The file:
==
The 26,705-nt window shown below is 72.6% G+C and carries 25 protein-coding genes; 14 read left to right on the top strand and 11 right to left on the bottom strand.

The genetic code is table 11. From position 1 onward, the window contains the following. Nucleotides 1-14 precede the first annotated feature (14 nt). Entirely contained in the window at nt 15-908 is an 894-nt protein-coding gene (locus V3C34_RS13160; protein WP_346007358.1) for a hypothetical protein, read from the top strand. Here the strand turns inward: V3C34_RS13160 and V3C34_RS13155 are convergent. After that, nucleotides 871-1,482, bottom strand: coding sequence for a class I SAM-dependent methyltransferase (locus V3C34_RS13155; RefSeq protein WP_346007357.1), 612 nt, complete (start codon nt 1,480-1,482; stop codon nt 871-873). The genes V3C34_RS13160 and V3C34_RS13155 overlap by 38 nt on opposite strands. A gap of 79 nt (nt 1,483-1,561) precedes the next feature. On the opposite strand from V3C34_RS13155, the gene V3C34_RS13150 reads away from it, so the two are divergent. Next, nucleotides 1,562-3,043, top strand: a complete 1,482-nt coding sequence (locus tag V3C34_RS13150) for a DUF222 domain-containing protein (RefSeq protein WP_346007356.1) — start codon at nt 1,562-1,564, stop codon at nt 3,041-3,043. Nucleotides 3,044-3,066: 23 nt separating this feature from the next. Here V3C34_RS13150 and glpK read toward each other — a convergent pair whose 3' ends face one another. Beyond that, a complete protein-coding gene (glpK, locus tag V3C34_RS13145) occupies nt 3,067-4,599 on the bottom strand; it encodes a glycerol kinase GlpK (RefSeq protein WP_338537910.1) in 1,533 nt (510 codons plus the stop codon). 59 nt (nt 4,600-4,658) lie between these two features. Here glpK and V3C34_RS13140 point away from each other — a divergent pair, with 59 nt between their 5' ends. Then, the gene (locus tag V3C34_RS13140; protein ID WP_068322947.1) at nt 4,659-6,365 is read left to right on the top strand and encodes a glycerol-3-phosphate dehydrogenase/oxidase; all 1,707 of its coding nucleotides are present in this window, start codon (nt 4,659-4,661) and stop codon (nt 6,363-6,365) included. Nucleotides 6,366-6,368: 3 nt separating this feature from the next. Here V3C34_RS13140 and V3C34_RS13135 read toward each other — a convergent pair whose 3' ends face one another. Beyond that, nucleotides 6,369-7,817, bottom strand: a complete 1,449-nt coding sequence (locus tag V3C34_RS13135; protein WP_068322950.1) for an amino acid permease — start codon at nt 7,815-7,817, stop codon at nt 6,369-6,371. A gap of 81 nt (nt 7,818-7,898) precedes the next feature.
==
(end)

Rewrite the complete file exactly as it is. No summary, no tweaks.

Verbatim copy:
The 26,705-nt window shown below is 72.6% G+C and carries 25 protein-coding genes; 14 read left to right on the top strand and 11 right to left on the bottom strand.

The genetic code is table 11. From position 1 onward, the window contains the following. Nucleotides 1-14 precede the first annotated feature (14 nt). Entirely contained in the window at nt 15-908 is an 894-nt protein-coding gene (locus V3C34_RS13160; protein WP_346007358.1) for a hypothetical protein, read from the top strand. Here the strand turns inward: V3C34_RS13160 and V3C34_RS13155 are convergent. After that, nucleotides 871-1,482, bottom strand: coding sequence for a class I SAM-dependent methyltransferase (locus V3C34_RS13155; RefSeq protein WP_346007357.1), 612 nt, complete (start codon nt 1,480-1,482; stop codon nt 871-873). The genes V3C34_RS13160 and V3C34_RS13155 overlap by 38 nt on opposite strands. A gap of 79 nt (nt 1,483-1,561) precedes the next feature. On the opposite strand from V3C34_RS13155, the gene V3C34_RS13150 reads away from it, so the two are divergent. Next, nucleotides 1,562-3,043, top strand: a complete 1,482-nt coding sequence (locus tag V3C34_RS13150) for a DUF222 domain-containing protein (RefSeq protein WP_346007356.1) — start codon at nt 1,562-1,564, stop codon at nt 3,041-3,043. Nucleotides 3,044-3,066: 23 nt separating this feature from the next. Here V3C34_RS13150 and glpK read toward each other — a convergent pair whose 3' ends face one another. Beyond that, a complete protein-coding gene (glpK, locus tag V3C34_RS13145) occupies nt 3,067-4,599 on the bottom strand; it encodes a glycerol kinase GlpK (RefSeq protein WP_338537910.1) in 1,533 nt (510 codons plus the stop codon). 59 nt (nt 4,600-4,658) lie between these two features. Here glpK and V3C34_RS13140 point away from each other — a divergent pair, with 59 nt between their 5' ends. Then, the gene (locus tag V3C34_RS13140; protein ID WP_068322947.1) at nt 4,659-6,365 is read left to right on the top strand and encodes a glycerol-3-phosphate dehydrogenase/oxidase; all 1,707 of its coding nucleotides are present in this window, start codon (nt 4,659-4,661) and stop codon (nt 6,363-6,365) included. Nucleotides 6,366-6,368: 3 nt separating this feature from the next. Here V3C34_RS13140 and V3C34_RS13135 read toward each other — a convergent pair whose 3' ends face one another. Beyond that, nucleotides 6,369-7,817, bottom strand: a complete 1,449-nt coding sequence (locus tag V3C34_RS13135; protein WP_068322950.1) for an amino acid permease — start codon at nt 7,815-7,817, stop codon at nt 6,369-6,371. A gap of 81 nt (nt 7,818-7,898) precedes the next feature.